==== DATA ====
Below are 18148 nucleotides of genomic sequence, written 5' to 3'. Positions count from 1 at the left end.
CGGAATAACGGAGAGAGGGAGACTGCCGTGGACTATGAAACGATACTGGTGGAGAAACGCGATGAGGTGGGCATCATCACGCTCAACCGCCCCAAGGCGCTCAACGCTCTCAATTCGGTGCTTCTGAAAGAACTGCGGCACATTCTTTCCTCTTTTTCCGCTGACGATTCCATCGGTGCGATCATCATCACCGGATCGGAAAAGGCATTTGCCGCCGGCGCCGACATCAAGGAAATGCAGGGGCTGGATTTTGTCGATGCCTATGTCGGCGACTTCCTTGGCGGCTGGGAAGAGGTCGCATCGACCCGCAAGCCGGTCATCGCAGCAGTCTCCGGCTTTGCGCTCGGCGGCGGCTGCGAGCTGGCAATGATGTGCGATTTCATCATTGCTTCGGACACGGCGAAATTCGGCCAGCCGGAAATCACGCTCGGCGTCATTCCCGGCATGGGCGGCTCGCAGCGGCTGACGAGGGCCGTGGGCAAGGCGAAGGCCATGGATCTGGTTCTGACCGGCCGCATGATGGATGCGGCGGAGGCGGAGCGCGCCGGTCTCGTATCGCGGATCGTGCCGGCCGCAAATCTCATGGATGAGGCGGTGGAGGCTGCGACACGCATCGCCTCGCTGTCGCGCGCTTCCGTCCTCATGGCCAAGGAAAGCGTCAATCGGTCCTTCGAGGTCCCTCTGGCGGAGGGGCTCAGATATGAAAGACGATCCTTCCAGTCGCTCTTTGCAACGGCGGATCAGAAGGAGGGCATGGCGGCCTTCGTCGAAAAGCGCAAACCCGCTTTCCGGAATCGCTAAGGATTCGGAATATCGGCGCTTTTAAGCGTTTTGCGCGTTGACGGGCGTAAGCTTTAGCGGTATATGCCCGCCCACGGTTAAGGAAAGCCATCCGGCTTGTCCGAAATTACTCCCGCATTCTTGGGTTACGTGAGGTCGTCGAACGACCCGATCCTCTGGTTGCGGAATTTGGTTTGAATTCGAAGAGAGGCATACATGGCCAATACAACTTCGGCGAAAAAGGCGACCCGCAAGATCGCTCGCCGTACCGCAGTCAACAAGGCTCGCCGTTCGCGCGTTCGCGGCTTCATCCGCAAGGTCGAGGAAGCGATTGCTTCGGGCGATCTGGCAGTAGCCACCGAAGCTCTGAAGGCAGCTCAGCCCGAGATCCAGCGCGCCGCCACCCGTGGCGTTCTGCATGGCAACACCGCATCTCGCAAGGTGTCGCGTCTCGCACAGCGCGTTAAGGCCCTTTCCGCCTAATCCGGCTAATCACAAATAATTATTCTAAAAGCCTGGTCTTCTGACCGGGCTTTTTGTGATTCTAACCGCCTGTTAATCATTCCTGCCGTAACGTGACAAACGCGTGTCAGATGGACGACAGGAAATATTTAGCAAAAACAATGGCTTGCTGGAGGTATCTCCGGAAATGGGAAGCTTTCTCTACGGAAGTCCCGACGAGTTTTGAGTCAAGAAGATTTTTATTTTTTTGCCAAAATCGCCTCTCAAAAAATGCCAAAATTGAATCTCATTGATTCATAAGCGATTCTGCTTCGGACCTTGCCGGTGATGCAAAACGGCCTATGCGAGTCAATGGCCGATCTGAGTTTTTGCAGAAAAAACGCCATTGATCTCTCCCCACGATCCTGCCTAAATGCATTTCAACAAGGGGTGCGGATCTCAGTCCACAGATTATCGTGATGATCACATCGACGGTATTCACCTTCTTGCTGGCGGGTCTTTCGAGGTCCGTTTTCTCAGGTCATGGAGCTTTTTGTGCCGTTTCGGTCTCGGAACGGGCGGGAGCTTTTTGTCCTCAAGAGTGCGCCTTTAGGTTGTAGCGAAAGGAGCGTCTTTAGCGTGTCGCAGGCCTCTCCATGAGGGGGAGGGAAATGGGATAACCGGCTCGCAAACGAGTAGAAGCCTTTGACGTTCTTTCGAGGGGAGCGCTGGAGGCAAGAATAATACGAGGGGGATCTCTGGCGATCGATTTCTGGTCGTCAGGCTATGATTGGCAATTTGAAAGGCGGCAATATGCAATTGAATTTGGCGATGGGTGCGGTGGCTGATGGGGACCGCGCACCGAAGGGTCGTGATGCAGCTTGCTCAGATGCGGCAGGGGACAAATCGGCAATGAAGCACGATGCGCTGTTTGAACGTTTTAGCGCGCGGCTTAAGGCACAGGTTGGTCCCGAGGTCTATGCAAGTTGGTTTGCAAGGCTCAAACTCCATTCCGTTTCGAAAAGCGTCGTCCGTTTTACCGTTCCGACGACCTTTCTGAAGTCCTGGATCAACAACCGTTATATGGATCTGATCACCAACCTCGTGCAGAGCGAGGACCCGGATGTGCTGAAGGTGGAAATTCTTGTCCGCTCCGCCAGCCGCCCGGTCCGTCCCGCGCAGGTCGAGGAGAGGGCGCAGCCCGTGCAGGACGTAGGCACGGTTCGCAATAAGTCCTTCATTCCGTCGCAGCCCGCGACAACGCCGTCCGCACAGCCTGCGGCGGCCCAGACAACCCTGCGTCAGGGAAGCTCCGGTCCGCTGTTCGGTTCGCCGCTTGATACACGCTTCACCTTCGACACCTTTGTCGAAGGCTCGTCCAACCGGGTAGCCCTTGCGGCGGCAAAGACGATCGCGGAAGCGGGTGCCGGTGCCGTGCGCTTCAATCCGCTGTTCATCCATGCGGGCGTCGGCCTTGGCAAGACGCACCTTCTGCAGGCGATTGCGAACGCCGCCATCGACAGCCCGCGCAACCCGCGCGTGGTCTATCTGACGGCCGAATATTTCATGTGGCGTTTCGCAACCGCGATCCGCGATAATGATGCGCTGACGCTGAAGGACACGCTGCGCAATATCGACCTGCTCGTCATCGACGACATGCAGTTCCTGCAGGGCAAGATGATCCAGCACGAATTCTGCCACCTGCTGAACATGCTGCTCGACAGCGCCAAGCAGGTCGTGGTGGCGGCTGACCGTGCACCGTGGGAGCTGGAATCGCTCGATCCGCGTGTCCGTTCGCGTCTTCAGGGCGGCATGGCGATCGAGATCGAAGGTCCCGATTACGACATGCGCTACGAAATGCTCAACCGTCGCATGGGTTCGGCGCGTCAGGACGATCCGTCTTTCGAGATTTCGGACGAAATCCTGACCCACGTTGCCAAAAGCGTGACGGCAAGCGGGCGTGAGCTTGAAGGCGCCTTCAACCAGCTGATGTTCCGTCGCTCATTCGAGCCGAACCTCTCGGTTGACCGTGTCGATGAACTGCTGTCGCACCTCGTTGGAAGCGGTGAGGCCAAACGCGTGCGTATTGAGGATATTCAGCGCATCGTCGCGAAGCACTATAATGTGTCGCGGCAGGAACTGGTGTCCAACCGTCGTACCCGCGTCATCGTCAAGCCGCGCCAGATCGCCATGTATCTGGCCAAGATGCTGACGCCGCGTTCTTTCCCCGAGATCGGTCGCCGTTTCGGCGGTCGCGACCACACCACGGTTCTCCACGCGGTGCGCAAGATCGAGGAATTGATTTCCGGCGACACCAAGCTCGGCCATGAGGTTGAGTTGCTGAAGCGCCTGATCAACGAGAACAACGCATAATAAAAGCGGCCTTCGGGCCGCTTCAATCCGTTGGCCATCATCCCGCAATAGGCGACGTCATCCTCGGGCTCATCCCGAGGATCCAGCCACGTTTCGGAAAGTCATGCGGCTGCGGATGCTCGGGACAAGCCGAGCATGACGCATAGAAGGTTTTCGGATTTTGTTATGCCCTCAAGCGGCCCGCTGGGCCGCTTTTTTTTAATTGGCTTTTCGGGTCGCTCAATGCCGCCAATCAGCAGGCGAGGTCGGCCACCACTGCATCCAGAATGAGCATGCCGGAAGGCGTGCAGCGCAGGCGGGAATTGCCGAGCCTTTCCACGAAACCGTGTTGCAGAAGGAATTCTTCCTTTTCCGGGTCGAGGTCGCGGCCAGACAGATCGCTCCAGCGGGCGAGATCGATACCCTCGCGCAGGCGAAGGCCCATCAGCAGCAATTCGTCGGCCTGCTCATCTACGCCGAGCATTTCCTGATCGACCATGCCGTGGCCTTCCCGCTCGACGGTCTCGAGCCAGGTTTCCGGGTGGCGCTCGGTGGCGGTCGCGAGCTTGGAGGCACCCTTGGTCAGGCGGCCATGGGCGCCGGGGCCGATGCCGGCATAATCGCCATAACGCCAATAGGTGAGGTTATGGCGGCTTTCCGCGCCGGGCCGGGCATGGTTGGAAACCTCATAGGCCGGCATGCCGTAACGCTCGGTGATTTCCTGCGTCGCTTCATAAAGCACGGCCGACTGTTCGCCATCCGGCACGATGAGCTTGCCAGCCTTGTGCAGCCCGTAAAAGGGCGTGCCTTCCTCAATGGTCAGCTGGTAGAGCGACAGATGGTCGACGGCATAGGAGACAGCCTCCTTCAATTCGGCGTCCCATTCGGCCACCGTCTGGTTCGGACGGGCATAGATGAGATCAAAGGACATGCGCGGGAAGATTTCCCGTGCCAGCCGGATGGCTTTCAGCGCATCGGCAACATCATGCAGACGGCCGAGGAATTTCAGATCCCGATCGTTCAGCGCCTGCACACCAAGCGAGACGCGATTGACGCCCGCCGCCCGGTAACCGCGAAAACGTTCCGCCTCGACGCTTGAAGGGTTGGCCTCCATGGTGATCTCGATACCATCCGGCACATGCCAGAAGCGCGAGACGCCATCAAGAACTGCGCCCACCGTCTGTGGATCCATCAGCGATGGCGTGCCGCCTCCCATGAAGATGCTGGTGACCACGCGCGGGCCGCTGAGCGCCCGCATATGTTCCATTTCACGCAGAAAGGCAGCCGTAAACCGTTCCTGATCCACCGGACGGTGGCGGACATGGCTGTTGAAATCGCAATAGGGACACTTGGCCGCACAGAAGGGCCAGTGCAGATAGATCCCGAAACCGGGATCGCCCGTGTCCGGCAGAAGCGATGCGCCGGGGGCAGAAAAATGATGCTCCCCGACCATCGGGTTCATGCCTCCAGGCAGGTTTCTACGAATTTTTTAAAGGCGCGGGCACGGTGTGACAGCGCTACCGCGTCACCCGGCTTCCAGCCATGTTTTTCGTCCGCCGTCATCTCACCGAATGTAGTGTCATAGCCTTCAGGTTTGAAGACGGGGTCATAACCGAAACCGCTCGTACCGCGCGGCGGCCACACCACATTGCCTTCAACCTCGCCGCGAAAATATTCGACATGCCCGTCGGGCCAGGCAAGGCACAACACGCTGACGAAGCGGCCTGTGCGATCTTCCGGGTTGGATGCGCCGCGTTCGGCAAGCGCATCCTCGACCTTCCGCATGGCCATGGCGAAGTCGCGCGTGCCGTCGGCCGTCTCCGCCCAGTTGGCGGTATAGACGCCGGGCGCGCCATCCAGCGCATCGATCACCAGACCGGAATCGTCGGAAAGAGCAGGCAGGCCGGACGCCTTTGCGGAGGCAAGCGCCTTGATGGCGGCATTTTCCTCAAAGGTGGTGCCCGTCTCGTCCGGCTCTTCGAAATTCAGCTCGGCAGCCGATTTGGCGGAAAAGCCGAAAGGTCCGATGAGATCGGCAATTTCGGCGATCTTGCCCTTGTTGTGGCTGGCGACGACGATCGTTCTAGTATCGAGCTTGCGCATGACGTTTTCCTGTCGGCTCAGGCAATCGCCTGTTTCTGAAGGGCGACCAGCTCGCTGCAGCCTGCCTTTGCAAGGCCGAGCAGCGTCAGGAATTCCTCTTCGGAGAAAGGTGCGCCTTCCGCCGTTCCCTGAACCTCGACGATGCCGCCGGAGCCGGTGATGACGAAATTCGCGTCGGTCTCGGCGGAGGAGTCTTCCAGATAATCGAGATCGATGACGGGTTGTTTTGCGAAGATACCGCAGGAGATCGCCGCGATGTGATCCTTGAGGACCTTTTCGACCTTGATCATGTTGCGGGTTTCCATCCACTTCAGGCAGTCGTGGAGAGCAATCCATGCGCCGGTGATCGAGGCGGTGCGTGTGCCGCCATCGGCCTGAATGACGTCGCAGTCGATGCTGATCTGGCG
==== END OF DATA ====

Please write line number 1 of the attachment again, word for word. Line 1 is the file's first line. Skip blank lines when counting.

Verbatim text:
Below are 18148 nucleotides of genomic sequence, written 5' to 3'. Positions count from 1 at the left end.